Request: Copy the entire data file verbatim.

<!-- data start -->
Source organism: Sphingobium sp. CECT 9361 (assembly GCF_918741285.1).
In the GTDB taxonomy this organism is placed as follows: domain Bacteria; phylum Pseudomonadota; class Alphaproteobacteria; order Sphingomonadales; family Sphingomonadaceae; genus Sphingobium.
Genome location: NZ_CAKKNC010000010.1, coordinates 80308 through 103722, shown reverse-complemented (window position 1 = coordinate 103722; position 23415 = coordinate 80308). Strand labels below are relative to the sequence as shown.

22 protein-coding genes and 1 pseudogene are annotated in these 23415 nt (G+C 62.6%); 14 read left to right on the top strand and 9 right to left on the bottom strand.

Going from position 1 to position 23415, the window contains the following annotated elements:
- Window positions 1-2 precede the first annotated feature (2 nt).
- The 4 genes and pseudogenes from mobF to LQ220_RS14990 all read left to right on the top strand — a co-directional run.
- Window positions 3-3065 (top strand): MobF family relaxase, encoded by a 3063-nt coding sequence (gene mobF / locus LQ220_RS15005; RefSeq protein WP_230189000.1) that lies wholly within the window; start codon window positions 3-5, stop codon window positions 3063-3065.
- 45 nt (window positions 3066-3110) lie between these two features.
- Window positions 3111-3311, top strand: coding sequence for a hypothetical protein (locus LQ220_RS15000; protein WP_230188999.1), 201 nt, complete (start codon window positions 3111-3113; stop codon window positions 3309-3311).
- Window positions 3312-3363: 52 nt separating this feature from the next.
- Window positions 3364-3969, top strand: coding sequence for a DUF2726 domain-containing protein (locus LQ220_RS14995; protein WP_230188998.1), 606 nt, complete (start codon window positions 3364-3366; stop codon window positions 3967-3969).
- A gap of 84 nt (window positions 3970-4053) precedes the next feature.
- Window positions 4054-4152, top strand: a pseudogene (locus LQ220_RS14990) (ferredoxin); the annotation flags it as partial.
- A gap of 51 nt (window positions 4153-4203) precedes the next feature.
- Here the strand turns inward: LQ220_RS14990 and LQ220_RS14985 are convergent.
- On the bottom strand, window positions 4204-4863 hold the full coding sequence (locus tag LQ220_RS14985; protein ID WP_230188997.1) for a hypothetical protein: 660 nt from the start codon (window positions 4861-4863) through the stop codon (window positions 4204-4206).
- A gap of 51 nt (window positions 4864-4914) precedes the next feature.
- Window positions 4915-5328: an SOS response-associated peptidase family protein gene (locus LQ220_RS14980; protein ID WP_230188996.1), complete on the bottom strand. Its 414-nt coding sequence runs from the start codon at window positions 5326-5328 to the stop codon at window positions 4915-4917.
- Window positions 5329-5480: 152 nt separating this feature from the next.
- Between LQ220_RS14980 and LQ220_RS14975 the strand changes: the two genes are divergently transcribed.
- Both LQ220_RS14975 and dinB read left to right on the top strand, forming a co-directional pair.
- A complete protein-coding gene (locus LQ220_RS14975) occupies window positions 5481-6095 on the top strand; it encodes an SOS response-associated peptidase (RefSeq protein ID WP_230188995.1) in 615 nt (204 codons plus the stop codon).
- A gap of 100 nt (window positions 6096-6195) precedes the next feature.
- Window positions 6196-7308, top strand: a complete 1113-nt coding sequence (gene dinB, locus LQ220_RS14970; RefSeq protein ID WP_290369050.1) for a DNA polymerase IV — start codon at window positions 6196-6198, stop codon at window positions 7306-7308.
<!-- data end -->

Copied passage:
Source organism: Sphingobium sp. CECT 9361 (assembly GCF_918741285.1).
In the GTDB taxonomy this organism is placed as follows: domain Bacteria; phylum Pseudomonadota; class Alphaproteobacteria; order Sphingomonadales; family Sphingomonadaceae; genus Sphingobium.
Genome location: NZ_CAKKNC010000010.1, coordinates 80308 through 103722, shown reverse-complemented (window position 1 = coordinate 103722; position 23415 = coordinate 80308). Strand labels below are relative to the sequence as shown.

22 protein-coding genes and 1 pseudogene are annotated in these 23415 nt (G+C 62.6%); 14 read left to right on the top strand and 9 right to left on the bottom strand.

Going from position 1 to position 23415, the window contains the following annotated elements:
- Window positions 1-2 precede the first annotated feature (2 nt).
- The 4 genes and pseudogenes from mobF to LQ220_RS14990 all read left to right on the top strand — a co-directional run.
- Window positions 3-3065 (top strand): MobF family relaxase, encoded by a 3063-nt coding sequence (gene mobF / locus LQ220_RS15005; RefSeq protein WP_230189000.1) that lies wholly within the window; start codon window positions 3-5, stop codon window positions 3063-3065.
- 45 nt (window positions 3066-3110) lie between these two features.
- Window positions 3111-3311, top strand: coding sequence for a hypothetical protein (locus LQ220_RS15000; protein WP_230188999.1), 201 nt, complete (start codon window positions 3111-3113; stop codon window positions 3309-3311).
- Window positions 3312-3363: 52 nt separating this feature from the next.
- Window positions 3364-3969, top strand: coding sequence for a DUF2726 domain-containing protein (locus LQ220_RS14995; protein WP_230188998.1), 606 nt, complete (start codon window positions 3364-3366; stop codon window positions 3967-3969).
- A gap of 84 nt (window positions 3970-4053) precedes the next feature.
- Window positions 4054-4152, top strand: a pseudogene (locus LQ220_RS14990) (ferredoxin); the annotation flags it as partial.
- A gap of 51 nt (window positions 4153-4203) precedes the next feature.
- Here the strand turns inward: LQ220_RS14990 and LQ220_RS14985 are convergent.
- On the bottom strand, window positions 4204-4863 hold the full coding sequence (locus tag LQ220_RS14985; protein ID WP_230188997.1) for a hypothetical protein: 660 nt from the start codon (window positions 4861-4863) through the stop codon (window positions 4204-4206).
- A gap of 51 nt (window positions 4864-4914) precedes the next feature.
- Window positions 4915-5328: an SOS response-associated peptidase family protein gene (locus LQ220_RS14980; protein ID WP_230188996.1), complete on the bottom strand. Its 414-nt coding sequence runs from the start codon at window positions 5326-5328 to the stop codon at window positions 4915-4917.
- Window positions 5329-5480: 152 nt separating this feature from the next.
- Between LQ220_RS14980 and LQ220_RS14975 the strand changes: the two genes are divergently transcribed.
- Both LQ220_RS14975 and dinB read left to right on the top strand, forming a co-directional pair.
- A complete protein-coding gene (locus LQ220_RS14975) occupies window positions 5481-6095 on the top strand; it encodes an SOS response-associated peptidase (RefSeq protein ID WP_230188995.1) in 615 nt (204 codons plus the stop codon).
- A gap of 100 nt (window positions 6096-6195) precedes the next feature.
- Window positions 6196-7308, top strand: a complete 1113-nt coding sequence (gene dinB, locus LQ220_RS14970; RefSeq protein ID WP_290369050.1) for a DNA polymerase IV — start codon at window positions 6196-6198, stop codon at window positions 7306-7308.